Tämä arvostelu kirjoitettiin LibraryThingin Varhaisia arvostelijoita varten.
I received an uncorrected proof review copy of this from the publisher through LibraryThing Originally published in German in 2017, the American English edition was published in October 2018.

The back cover says that this is the "story of the aftermath of World War I..." And "[w]ith novelistic virtuosity" Schönpflug describes that aftermath. This is a story. It reads often like some of the true crime genre...creative nonfiction...Schönpflug obviously has to embellish the narrative to create the flow, but the reader does not know how far he goes, because there are no notes! There is a bibliography of references of the panoply of characters (real life people, yes), but no citations anywhere in the text. And of the characters, Americans will recognizer some, but likely not many. Schönpflug pulls from many of those resources, not a few that were autobiographies and more than a few biographies, to create an interwoven but distinct accounting of perspectives. Schönpflug seems to have access to some rare sources - one example, Marina Yurlova's part two of her memoirs, Russia, Farewell, was never reprinted after 1936 and volumes are quite rare.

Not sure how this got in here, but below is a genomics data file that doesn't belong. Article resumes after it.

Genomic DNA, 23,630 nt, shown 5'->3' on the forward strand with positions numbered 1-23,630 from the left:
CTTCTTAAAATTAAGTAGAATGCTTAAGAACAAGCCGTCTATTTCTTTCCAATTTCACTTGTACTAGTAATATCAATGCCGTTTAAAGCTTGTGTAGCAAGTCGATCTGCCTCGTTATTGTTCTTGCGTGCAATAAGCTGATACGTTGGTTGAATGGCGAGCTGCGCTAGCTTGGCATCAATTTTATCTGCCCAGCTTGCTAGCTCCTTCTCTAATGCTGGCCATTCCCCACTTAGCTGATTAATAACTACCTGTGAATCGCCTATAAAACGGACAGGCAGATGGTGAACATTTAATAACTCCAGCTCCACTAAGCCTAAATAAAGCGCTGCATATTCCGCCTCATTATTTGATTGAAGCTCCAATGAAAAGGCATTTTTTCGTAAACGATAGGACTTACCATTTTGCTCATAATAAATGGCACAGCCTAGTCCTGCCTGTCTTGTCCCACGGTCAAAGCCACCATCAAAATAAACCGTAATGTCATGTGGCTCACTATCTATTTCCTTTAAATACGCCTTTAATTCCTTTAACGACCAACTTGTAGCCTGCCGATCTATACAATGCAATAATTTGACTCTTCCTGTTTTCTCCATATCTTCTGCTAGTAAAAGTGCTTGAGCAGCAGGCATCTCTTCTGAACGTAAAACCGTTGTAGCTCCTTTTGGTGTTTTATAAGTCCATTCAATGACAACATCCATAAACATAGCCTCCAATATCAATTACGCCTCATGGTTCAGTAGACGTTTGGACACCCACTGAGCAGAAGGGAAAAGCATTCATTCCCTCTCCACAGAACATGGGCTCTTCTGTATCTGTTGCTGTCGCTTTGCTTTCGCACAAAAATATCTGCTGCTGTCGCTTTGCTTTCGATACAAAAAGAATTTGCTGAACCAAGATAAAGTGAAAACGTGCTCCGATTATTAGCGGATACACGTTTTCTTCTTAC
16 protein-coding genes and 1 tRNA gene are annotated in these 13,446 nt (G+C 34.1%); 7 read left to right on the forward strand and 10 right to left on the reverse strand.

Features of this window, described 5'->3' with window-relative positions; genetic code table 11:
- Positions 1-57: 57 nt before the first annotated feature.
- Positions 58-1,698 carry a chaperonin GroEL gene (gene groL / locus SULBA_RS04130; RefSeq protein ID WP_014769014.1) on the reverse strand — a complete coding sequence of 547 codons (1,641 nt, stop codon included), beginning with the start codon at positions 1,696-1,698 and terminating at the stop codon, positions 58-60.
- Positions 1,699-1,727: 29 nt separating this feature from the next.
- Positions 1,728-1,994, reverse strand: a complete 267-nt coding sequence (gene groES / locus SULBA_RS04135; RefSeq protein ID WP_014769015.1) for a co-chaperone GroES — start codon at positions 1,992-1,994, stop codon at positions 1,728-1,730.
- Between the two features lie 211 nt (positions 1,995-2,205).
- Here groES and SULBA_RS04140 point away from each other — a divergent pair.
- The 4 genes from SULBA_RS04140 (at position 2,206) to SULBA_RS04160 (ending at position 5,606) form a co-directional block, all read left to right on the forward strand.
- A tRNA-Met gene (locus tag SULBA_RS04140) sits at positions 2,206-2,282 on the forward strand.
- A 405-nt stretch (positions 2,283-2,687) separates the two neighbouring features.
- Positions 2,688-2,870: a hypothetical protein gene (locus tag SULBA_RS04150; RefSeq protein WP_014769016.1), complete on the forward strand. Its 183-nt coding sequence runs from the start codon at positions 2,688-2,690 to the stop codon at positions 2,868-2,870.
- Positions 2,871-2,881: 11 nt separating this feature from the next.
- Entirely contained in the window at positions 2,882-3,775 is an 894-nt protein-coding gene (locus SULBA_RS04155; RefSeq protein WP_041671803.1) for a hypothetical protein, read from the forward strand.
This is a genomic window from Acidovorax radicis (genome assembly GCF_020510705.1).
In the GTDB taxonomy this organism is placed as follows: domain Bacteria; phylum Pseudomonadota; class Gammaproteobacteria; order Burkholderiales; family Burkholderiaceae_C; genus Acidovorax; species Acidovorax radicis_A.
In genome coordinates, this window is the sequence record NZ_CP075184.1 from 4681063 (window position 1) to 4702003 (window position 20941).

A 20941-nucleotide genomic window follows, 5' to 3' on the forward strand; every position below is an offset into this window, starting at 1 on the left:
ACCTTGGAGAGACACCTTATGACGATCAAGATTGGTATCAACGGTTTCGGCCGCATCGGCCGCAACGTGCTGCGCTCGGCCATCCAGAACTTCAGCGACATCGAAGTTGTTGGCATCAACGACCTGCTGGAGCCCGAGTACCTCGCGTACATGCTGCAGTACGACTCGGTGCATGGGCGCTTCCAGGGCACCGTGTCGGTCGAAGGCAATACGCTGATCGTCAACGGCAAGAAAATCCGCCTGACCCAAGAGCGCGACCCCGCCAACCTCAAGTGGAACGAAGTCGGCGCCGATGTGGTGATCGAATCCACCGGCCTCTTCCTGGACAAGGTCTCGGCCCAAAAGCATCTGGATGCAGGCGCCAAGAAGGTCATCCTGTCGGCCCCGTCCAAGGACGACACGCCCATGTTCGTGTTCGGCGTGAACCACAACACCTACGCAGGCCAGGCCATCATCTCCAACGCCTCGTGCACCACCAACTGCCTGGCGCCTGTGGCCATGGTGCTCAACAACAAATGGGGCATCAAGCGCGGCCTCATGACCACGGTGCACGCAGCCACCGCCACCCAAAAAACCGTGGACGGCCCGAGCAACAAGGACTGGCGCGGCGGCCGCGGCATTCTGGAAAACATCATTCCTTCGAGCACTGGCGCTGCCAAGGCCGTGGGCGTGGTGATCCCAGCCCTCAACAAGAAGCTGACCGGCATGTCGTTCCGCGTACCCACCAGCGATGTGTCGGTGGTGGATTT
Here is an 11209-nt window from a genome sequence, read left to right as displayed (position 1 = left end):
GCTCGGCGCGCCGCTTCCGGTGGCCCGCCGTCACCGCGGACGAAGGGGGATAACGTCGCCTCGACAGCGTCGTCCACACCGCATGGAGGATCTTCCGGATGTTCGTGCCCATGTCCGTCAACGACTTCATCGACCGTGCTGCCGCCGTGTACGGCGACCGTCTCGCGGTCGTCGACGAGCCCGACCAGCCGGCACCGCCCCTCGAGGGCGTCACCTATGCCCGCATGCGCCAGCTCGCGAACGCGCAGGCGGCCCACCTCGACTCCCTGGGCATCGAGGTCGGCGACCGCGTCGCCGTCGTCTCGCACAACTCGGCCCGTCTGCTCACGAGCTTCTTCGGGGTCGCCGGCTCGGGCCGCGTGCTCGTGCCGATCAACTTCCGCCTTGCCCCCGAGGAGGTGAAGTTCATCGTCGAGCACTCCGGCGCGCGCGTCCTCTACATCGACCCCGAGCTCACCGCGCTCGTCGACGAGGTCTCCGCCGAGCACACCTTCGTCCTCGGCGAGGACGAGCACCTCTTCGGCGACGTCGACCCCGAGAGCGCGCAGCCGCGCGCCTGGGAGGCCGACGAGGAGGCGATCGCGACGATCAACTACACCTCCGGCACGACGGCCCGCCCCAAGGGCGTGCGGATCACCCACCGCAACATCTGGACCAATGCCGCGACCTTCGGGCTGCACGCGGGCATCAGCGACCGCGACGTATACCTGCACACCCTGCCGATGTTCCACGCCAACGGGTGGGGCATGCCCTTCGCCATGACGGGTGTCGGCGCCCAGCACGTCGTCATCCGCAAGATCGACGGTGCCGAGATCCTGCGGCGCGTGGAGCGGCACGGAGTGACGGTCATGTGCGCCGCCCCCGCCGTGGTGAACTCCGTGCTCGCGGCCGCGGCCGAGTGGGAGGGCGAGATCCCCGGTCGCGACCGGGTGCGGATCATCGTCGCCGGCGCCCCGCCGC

And those perspectives are told in third person present tense. This may be Schönpflug's standard, or it may be to create for the reader a presence in the moments. Either way, it's not a common form and some readers may not like it.

The aftermath that is the primary focus does not even begin to be explored until page 130 of 280, and really not until the latter third of the book. The first half considers events of the last days and hours of the war, and Schönpflug spends considerable time introducing all the players and their involvement. From Marina to Alvin York to Harry Truman, Virginia Woolf, Arnold Schönberg, Ferdinand Foch, and so many more, this is not a standard history of the end of a war that was the greatest devastating event to date. And though written by a German author, it looks at American, British, French, Russian, and more national perspectives.

Recommended for those interested in details of the first World War and what came from it - with the caveats of the third person present tense and that the focus in not entirely the aftermath. ( )
  Razinha | Jan 12, 2019 |
Tämä arvostelu kirjoitettiin LibraryThingin Varhaisia arvostelijoita varten.